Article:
Prescribed Texts: 2001: A Space Odyssey, Stanley Kubrick, 1968 and Brave New World, Aldous Huxley, 1932
“Significant texts arise from specific social, moral and cultural concerns and possess an enduring relevance”
Social, moral and cultural concerns of an era often influence the composition of noteworthy texts that have lasting relevance. Two texts that demonstrate this are Aldous Huxely’s satirical trail-blazer Brave New World, and Stanley Kubrick’s screenplay, 2001: A Space Odyssey, composed simultaneously as the novel of the same title by Arthur C. Clarke. Both texts were influenced by major world events at the time and continue to be of significance today; Huxley by the assembly line production of the Model T Ford and Kubrick by man’s imminent departure to the moon the following year. Both texts are renowned for paving the way for the science fiction genre.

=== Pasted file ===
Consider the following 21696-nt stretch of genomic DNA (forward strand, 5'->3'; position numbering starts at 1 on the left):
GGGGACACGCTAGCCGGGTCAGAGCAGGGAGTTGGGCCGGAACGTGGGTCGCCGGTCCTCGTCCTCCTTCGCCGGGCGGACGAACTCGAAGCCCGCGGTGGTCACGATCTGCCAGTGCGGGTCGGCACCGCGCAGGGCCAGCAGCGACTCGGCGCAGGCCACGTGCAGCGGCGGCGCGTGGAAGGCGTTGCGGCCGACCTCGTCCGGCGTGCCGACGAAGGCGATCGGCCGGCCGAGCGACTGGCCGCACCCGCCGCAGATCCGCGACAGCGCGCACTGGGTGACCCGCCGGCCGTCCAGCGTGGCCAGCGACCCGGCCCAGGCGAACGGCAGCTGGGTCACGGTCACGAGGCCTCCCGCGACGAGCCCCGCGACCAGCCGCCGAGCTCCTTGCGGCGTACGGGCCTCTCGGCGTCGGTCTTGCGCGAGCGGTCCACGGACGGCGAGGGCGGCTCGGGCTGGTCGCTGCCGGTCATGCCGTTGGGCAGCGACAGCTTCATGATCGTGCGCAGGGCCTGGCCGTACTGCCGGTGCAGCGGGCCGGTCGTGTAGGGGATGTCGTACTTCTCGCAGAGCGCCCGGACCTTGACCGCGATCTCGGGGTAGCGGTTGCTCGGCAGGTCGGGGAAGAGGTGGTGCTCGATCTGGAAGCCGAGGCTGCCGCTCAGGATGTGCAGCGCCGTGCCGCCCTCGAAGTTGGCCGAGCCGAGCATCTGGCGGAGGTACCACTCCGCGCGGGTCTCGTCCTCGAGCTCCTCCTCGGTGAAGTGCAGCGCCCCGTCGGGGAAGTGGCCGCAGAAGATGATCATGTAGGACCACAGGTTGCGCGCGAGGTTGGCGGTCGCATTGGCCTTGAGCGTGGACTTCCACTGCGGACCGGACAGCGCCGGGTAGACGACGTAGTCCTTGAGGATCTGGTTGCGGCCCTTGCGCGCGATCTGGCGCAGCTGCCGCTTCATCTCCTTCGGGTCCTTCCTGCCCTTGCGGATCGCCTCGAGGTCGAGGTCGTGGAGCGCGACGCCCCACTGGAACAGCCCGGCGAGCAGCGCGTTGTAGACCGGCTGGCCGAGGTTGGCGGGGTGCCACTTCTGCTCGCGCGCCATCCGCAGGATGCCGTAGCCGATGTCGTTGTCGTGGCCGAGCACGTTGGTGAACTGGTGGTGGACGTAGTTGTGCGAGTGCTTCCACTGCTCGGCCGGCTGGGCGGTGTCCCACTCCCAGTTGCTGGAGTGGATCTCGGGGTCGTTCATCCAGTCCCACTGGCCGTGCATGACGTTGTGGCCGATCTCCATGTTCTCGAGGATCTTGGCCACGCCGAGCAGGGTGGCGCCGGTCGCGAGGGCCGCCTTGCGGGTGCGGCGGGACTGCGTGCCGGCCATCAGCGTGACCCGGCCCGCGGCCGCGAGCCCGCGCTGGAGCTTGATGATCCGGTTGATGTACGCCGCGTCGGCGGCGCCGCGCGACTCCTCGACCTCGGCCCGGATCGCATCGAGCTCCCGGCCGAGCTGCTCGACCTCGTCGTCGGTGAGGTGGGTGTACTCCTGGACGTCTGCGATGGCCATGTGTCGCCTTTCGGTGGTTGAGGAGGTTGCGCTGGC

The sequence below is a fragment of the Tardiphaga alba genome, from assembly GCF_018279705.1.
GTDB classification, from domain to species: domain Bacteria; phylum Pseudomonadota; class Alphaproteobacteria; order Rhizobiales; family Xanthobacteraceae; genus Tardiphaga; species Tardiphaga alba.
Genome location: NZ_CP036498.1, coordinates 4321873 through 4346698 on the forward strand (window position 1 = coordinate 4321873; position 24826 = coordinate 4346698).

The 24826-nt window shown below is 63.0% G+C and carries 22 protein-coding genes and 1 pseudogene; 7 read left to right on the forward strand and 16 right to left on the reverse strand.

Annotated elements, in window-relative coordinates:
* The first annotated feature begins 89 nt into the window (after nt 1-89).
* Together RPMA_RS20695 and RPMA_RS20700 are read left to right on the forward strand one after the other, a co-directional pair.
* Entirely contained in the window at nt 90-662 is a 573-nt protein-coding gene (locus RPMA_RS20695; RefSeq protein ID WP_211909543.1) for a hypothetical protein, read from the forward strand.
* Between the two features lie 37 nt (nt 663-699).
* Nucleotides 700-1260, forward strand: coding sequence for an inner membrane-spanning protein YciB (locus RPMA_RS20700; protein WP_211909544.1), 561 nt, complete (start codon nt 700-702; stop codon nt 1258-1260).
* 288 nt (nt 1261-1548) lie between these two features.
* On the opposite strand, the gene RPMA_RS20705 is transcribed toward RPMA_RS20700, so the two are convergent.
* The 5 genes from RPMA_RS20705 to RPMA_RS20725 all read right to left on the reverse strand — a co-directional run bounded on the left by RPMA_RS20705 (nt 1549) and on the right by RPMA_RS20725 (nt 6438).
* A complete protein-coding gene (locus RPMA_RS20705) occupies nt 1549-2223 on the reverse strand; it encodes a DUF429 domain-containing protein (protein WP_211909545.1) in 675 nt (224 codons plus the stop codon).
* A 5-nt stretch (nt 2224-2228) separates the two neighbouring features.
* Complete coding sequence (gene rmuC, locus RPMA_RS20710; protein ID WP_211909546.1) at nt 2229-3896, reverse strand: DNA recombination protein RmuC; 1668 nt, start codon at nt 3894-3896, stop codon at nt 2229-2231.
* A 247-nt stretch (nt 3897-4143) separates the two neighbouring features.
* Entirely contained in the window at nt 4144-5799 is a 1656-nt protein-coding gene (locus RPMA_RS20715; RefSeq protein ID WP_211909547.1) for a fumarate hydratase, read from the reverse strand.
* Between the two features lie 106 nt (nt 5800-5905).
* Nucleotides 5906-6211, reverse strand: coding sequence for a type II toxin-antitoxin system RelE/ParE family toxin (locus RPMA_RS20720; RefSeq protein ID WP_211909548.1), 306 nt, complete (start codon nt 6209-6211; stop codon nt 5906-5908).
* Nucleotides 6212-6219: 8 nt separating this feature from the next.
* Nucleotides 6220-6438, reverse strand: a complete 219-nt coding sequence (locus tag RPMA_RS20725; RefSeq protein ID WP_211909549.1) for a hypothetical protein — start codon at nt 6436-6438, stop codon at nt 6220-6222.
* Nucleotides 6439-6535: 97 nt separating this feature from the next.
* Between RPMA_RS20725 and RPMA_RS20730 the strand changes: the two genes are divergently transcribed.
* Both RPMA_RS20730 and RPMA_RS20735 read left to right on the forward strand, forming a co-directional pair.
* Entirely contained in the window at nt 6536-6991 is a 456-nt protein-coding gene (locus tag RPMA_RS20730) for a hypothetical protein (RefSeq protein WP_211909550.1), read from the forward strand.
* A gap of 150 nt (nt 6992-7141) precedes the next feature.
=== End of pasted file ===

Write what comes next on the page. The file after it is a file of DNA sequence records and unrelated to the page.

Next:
2001: A Space Odyssey was composed one year before the Apollo 11’s landing on the moon and was, in a way, attempting to feed people’s thoughts and dreams of what the future of space travel would bring. The mystery surrounding space travel was a significant topic of 1968; people would have been intrigued by the notion of exploring the universe and much speculation would have taken place. Kubrick’s timely film was largely centred on man’s being in space and the possible adventures and complications that would confront him. The introduction by J.S. Strauss’ Blue Danube Waltz radiates a romantic regard towards space travel; it is marvellous and beautiful. In “2001”, Kubrick displays, through the simple, casual greeting two men exchange upon meeting on a space station, as well as an anti-climax to the music, the normality of space travel. As the film progresses, we meet HAL, an artificial intelligence implanted in a computer who, in contrast to the computers and machines of 1969, is capable of storing massive amounts of data and performing immense tasks, primarily maintaining the Discovery One...
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